A connected smoke detector

A connected smoke detector

The usual method to detect smoke consists in measuring the reflection of a light beam on the smoke particles suspended in the air. Although we don't explicitly have a smoke detector in our product catalogue, we recently started offering a product which can be used for this: the Yocto-RangeFinder. Indeed, this sensor uses exactly the same principle for its main feature (distance measurement) and can therefore easily be used as USB smoke detector, or even as a networked smoke detector.


Principle


The principle is simple: normally, the Yocto-RangeFinder infra-red beam is reflected at a pre-determined distance.

Journey of the infra-red beam in the absence of smoke
Journey of the infra-red beam in the absence of smoke



In the presence of smoke, part of the infra-red beam is reflected against the particles in suspension and the sensor measures a shorter distance.

Infra-red beam reflection against the smoke
Infra-red beam reflection against the smoke



The Yocto-RangeFinder enables a detection on a range of 25cm. The measuring area must be located where the smoke is most likely expected to stay: usually on just under the ceiling, because it's there that smoke coming from combustion goes first.

Example


Now let's see how to embed smoke detection into an application, for example to signal the event in a data base or via Internet.

The simplest way would be to read the sensor value periodically to know if a reflection is detected. But it's not the best solution because in case a light smoke, reflection is intermittent. Thus, this method might miss a significant event if the readings don't happen at the right time. The best method is to use the callback mechanism, which is automatically triggered when there is a change of value. To do so, here is the code to be added at the beginning of your software:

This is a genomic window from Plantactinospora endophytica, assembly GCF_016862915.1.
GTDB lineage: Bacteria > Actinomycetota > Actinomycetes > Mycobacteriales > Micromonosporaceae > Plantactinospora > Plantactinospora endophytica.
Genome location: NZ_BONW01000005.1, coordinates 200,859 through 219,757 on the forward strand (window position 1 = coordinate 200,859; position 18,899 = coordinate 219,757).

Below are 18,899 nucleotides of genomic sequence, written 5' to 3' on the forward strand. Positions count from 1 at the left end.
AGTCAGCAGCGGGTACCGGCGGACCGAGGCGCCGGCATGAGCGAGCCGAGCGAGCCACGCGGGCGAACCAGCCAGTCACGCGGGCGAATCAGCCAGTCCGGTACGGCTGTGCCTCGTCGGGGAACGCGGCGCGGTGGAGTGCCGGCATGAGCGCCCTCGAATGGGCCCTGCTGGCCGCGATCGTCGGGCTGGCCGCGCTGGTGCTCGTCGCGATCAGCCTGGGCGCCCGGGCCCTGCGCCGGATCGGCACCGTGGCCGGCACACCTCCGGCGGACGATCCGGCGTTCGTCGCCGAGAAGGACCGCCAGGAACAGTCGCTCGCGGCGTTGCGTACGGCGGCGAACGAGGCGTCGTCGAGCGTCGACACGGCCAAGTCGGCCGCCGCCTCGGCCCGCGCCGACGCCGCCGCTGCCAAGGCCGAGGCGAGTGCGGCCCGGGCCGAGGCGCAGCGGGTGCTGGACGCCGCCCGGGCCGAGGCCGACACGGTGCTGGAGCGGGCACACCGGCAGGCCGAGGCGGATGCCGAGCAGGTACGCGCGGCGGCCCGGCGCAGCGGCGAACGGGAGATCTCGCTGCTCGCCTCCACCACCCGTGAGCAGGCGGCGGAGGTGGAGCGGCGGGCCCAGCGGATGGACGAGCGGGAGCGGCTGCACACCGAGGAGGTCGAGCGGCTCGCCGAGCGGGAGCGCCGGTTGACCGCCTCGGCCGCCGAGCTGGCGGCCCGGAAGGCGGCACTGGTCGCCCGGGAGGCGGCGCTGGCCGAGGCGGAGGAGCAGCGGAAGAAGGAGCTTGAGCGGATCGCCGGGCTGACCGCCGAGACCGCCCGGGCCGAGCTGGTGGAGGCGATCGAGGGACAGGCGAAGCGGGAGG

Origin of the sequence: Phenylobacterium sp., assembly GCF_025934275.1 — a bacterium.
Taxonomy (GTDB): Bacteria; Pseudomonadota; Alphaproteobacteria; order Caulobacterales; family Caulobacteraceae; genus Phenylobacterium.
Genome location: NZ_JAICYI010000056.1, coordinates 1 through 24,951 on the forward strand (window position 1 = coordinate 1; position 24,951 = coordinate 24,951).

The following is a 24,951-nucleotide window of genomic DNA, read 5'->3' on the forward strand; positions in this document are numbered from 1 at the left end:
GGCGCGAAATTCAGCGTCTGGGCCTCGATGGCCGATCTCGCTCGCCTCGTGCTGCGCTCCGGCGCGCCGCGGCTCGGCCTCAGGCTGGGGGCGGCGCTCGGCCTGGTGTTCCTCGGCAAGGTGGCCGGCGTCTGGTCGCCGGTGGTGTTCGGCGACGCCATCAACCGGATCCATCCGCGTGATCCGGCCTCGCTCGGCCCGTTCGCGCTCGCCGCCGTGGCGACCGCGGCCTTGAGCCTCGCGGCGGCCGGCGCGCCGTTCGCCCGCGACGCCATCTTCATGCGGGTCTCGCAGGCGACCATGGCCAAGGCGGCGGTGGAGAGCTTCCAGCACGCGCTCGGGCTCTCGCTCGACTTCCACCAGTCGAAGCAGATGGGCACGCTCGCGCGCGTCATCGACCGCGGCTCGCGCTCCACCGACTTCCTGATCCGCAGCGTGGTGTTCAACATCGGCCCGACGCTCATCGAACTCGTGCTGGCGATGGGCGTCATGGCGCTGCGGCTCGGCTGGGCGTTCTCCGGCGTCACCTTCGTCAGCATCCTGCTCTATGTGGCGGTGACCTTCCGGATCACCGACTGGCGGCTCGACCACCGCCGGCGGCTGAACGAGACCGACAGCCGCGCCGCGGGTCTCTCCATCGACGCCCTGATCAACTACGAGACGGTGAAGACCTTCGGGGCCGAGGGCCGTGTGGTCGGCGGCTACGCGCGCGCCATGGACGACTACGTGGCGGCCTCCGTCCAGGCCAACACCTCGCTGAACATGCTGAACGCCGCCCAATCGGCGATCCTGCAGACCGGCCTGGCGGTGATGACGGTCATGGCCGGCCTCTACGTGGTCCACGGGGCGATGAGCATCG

YRangeFinder sensor;
string errmsg = "";

if (YAPI.RegisterHub("usb", ref errmsg) != YAPI.SUCCESS)
{
    Console.WriteLine("Failed to init USB: " + errmsg);
    Environment.Exit(0);
}
sensor = YRangeFinder.FirstRangeFinder();
if (sensor == null)
{
    Console.WriteLine("Smoke detector not connected, check cable !");
    Environment.Exit(0);
}
sensor.registerValueCallback(smokeCallback);
 


From there, you only need to regularly call the YAPI.HandleEvents() function and your smokeCallback() function is automatically invoked in case of smoke detection, even if the detection happens in between two calls to YAPI.HandleEvents(). Here is an example of a callback function:


static void smokeCallback(YProximity sensor, string value)
{
    // The value is the detection distance, in millimeter
    // Here, we use 250mm as a normal reflection distance
    if (Int32.Parse(value) >= 250) return;

    // Insert your own code here to report the event
    Console.WriteLine("Smoke detector detection: " + value);
}
 



Demonstration


And just for fun, here is a short demonstration using a multi-sensor smoke detection application:

  


Note: although this system can be quite useful for specific experiments, this is not a real safety system, and it is for sure not certified as such!

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